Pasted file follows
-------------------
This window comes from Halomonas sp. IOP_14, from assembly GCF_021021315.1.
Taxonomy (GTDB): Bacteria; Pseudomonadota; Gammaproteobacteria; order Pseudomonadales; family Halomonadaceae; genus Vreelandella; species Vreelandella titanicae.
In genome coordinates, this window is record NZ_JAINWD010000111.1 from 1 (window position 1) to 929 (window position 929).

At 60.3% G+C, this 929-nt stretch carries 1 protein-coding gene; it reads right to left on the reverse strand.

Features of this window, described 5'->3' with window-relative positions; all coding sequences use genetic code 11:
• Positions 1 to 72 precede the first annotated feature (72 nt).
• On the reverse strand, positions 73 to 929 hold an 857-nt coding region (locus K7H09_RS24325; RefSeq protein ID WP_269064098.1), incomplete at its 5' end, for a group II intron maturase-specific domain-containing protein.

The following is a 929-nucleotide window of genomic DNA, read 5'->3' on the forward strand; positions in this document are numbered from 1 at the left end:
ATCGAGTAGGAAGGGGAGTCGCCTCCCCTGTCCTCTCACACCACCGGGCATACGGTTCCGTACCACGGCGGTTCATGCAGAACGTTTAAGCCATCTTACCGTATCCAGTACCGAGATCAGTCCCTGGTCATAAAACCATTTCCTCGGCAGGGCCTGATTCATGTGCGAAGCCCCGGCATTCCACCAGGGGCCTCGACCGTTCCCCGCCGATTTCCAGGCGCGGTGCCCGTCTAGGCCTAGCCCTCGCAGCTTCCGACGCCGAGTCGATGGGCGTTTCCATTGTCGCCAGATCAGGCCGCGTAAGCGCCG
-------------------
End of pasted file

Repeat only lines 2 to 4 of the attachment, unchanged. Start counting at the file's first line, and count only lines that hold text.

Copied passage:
Taxonomy (GTDB): Bacteria; Pseudomonadota; Gammaproteobacteria; order Pseudomonadales; family Halomonadaceae; genus Vreelandella; species Vreelandella titanicae.
In genome coordinates, this window is record NZ_JAINWD010000111.1 from 1 (window position 1) to 929 (window position 929).

At 60.3% G+C, this 929-nt stretch carries 1 protein-coding gene; it reads right to left on the reverse strand.